Last night I watched "The Pursuit of Happyness". It was an adorable movie about dedication and perseverance to a dream, overcoming the odds to become successful. This dad loses everything and ends up sleeping in a bathroom in a subway station with his five-year-old boy, but they struggle through and end up multi-millionaires.
The story is cute and inspiring, but what really stuck with me about this movie was the mother’s story. She hates her life. She is tired of struggling, wondering if they can catch up on the back rent and the IRS payments, working double shifts and trying to be a wife and mother. I can really feel for her frustration, but what I don’t understand is what happens next.
He is late getting home and when he calls from a payphone to let her know, she informs him that she won’t be there when he gets back. She is just not happy anymore. He comes home to an empty house.
So, my question is: How does that make things better? The debts don’t disappear, the bills don’t disappear, communication breaks down, coordinating childcare becomes harder, and now – since you were so stressed out about not being able to afford the rent – you get to pay another rent.
She moves to New York because her sister’s boyfriend might have a job for her and we don’t see her the rest of the movie.
How can she walk away from family: her five year old son and a loving husband? The lesson here is that life sucks. Expect it. Deal with it. Leaving (because she wasn’t ‘happy’) did not make her happy, because – guess what? – life still sucks!! Her troubles did not leave her because she left her husband. The only things that changed were that they no longer shared their struggles and that she could no longer blame him for her struggles. To quote Thomas à Kempis, “whithersoever thou comest, thou bearest thyself with thee, and shalt ever find thyself,” or, in the vernacular, “wherever you go, there you are.” The way to be happy is not to have the perfect plan to avoid suffering. That leads to disappointment. The way to be happy is to expect both joy and suffering and embrace them together.
[NOTE: I don’t know what the mom in our story was seeking and I’m sure that she wouldn’t be happy with Hollywood’s portrayal of her, so I’m only reacting to that portrayal and its thinly developed character. Perhaps a better development of the mother’s character would have left me less jarred and better able to enjoy the rest of the movie. Or perhaps not.]
After stewing on that all night, today I read Heather Mac Donald’s “Too Poor to Marry?” and it has me thinking. She references a NYT article that tries to explain illegitimacy rates by explaining that many people just can’t afford to get married. Not that they can’t afford a fancy wedding, but that women can’t afford to take care of a husband in addition to their illegitimate children. “Money helps explain why well-educated Americans still marry at high rates: they can offer each other more financial support, and hire others to do chores that prompt conflict.”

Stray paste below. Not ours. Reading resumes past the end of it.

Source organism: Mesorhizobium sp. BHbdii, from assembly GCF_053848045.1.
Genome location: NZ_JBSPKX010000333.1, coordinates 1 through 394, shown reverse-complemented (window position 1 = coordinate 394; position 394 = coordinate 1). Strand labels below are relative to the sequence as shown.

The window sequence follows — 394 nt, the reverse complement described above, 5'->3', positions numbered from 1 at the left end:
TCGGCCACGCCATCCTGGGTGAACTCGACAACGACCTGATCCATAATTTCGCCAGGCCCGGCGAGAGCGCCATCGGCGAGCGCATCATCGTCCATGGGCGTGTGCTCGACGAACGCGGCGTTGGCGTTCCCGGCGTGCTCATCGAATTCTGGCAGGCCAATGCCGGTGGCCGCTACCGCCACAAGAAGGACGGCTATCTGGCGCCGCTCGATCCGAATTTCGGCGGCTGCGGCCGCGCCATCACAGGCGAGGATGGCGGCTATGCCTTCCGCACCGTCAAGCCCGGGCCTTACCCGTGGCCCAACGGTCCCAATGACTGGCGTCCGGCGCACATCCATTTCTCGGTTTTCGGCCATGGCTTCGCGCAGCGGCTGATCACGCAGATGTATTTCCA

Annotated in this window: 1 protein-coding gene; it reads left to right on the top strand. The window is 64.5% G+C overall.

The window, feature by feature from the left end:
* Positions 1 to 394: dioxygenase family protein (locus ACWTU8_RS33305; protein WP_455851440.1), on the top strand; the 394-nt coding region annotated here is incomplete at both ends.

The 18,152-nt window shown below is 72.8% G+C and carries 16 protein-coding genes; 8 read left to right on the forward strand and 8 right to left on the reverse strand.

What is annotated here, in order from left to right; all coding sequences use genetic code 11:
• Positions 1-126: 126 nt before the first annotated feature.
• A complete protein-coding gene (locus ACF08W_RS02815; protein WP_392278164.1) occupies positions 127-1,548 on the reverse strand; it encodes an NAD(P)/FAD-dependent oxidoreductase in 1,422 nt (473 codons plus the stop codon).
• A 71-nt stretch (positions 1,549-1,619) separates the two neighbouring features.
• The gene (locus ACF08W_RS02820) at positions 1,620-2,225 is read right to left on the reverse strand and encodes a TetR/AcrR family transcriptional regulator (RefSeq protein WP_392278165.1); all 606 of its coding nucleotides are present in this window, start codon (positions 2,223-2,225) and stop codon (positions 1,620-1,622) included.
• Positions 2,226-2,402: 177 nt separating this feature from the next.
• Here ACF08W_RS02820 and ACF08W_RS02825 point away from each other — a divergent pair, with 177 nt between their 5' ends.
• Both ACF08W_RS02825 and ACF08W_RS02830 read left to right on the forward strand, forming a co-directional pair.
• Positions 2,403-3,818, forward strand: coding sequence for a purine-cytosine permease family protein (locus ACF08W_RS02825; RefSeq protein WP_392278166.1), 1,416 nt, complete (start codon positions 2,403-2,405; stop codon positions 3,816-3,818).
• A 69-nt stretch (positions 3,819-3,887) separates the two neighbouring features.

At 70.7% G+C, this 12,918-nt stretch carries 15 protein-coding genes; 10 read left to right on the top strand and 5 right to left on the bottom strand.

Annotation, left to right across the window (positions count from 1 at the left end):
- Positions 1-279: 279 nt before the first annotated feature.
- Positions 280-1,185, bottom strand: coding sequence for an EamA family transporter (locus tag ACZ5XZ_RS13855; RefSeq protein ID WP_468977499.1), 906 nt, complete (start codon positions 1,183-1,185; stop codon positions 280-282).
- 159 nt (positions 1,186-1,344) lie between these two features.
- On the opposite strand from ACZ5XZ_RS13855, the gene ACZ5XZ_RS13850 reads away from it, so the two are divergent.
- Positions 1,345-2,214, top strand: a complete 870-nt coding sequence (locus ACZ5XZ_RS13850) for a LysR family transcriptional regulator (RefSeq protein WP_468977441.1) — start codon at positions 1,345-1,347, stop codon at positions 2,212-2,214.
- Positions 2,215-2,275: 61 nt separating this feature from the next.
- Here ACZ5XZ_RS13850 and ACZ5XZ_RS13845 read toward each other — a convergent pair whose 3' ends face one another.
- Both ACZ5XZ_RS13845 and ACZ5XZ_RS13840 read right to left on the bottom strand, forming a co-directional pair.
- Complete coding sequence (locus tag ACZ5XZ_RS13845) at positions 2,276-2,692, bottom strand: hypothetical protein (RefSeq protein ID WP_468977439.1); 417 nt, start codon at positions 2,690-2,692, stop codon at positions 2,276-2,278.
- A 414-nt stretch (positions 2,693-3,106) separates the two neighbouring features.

Sharing chores, sharing a dwelling, and sharing child-rearing responsibilities are money saving features of marriage. And, as Heather MacDonald says:
“The notion that being a married parent requires more financial resources than being a single one is wrong not just as a matter of economic arithmetic but, more importantly, in terms of what married biological parents bring to their child — not money, but a 24/7 partnership in the extraordinarily difficult task of child-rearing. Household wealth is the least important reason to form a two-parent family; the idea that raising children as a single mother is on average in any sense easier than doing so as a couple, even in the stormiest of marital relationships, is absurd, and ignores the enormous strains of being both the sole bread-winner (or even welfare-collector) and the sole source of authority for your child. A second parent in the home provides back-up support in discipline when the other is at the breaking point, and a doubling of the emotional, intellectual, and moral resources that a child can draw on. You don’t need to be wealthy to offer that complementarity; poor married parents have raised stable, successful children for millennia.”
This leads me to Walter Williams’ four steps to avoid poverty:
My personal conclusion: Grow up. “The value of marriage is not that adults produce children, but that children produce adults.” ― Peter De Vries. I don’t care to argue the chicken and egg argument whether people don’t get married because they are emotionally immature or they don’t have to grow up because they can avoid marriage. Marriage and assuming adult responsibilities are both Good Things for a myriad of reasons, including happiness. Both are individual choices which can be encouraged but not mandated. So, when you see someone being irresponsible in a movie or book, point it out. Fight against the downward spiral of our culture, not by boycotting or trying to ban irresponsible images but by spotlighting them. Perhaps you’ll make someone else think twice before doing something stupid.